Featured Profile: Elizabeth Parks
Everyone has heard the phrase, “we’re not all alike.” University of Missouri researcher Dr. Elizabeth Parks is taking this popular expression to a whole new level.
Parks studies the relationship between genetic background and body weight. She believes each person has certain traits that are passed down from his or her ancestry. While people can monitor their eating and exercise habits, they cannot change their genetic makeup—and Parks says they don’t need to. “All of us have individual strengths. It’s about identifying what your special skills are, and putting those in an environment that will optimize your fitness and your health.”
In addition to research on hereditary disease risk, Parks and her colleagues also made a remarkable discovery regarding fatty liver disease. When some patients begin to gain weight, they store fat in their liver. This is usually a result of eating processed carbohydrates such as cookies, cakes and sugary drinks. When the liver becomes fatty, it doesn’t function correctly and becomes scarred and fibrotic.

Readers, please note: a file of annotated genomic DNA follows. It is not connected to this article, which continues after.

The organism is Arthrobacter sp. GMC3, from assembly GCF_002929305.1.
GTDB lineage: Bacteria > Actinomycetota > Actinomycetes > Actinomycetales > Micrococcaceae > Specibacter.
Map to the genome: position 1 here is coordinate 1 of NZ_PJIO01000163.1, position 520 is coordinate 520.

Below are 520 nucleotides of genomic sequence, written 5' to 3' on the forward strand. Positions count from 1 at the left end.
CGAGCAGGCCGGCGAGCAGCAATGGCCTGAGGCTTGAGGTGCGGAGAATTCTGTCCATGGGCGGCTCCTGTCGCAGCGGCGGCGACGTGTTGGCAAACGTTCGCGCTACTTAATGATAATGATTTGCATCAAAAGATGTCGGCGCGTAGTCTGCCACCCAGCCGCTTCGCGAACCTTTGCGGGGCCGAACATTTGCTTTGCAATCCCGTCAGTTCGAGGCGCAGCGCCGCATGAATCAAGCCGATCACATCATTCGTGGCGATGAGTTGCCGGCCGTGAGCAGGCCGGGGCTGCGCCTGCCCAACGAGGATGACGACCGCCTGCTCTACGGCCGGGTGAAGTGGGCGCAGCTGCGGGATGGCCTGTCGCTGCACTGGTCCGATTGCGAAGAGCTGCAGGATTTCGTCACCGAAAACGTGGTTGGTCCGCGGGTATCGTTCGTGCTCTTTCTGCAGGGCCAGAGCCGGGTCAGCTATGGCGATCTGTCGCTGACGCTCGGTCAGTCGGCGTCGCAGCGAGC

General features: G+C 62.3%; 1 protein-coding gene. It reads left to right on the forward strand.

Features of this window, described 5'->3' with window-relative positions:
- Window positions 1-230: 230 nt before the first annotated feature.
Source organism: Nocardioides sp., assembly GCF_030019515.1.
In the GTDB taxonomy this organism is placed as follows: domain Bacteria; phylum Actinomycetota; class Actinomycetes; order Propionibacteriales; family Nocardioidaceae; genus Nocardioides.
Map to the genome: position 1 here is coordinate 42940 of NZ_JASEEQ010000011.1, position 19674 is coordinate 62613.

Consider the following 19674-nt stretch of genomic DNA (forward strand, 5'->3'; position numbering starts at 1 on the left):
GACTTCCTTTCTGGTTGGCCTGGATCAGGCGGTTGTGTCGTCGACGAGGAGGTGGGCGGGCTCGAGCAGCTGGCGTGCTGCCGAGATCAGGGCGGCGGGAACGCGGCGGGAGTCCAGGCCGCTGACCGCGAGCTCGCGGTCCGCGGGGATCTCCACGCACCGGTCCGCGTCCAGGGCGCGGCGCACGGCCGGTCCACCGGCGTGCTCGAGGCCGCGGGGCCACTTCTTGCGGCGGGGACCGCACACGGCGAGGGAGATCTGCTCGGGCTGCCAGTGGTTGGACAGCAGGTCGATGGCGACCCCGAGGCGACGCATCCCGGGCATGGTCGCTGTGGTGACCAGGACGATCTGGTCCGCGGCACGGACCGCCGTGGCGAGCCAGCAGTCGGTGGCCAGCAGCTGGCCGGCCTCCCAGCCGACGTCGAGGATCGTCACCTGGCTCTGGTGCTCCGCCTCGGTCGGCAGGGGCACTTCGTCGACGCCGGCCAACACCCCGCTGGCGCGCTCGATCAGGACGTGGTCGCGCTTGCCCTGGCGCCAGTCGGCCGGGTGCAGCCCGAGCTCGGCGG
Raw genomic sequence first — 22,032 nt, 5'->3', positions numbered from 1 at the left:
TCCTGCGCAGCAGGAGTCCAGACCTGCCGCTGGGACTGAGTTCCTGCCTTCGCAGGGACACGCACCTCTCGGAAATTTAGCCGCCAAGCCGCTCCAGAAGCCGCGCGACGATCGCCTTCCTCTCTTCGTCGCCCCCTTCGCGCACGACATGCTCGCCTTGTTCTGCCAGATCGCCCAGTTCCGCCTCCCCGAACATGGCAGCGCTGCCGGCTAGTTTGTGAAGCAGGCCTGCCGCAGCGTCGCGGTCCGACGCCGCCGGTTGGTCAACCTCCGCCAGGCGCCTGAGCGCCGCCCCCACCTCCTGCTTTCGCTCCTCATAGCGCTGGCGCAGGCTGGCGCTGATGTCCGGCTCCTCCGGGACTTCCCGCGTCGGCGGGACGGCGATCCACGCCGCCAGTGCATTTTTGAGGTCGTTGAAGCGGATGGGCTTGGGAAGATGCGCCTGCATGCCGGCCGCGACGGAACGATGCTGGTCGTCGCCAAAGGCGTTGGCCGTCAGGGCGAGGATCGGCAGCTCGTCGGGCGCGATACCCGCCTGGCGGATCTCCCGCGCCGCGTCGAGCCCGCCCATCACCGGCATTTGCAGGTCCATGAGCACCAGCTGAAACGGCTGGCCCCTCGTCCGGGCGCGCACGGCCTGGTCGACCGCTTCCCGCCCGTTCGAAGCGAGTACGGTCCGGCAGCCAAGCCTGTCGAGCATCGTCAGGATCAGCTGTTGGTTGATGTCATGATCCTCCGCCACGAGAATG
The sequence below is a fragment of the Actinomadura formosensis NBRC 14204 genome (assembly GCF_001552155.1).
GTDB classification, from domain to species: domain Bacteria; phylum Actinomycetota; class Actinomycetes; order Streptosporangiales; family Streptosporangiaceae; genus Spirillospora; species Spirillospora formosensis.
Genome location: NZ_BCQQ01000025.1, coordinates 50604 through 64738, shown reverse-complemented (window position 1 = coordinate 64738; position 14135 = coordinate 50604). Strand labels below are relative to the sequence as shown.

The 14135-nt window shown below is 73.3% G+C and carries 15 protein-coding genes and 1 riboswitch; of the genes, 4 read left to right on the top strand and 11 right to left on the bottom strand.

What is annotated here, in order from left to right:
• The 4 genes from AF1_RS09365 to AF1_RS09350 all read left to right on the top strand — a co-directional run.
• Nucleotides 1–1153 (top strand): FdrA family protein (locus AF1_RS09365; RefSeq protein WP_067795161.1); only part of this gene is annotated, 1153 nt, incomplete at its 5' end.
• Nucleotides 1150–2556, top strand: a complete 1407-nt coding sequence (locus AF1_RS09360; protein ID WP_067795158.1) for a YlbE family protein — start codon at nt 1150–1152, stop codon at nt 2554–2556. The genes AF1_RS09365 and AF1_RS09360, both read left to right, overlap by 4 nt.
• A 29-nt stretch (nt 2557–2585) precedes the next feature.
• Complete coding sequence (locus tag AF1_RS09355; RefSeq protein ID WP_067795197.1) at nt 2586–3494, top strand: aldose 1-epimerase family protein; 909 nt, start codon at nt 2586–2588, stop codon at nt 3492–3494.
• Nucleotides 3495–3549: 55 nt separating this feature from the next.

During a six-month period of time, a group of patients was restricted in their intake of sugars. The team found that liver fat completely returned to normal and both scarring and fibrosis disappeared. “Many believe that once the liver is scarred and fibrotic, it can’t return to health,” Parks says. “We’ve now shown this is possible with weight loss.”
Dr. Elizabeth Parks is a Mizzou Advantage faculty hire and professor for the interdisciplinary Department of Nutrition & Exercise Physiology which spans the School of Medicine and the Colleges of Human Environmental Sciences and Agriculture, Food and Natural Resources at the University of Missouri. She is also an associate director for the Clinical Research Center at the University of Missouri.
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One Health/One Medicine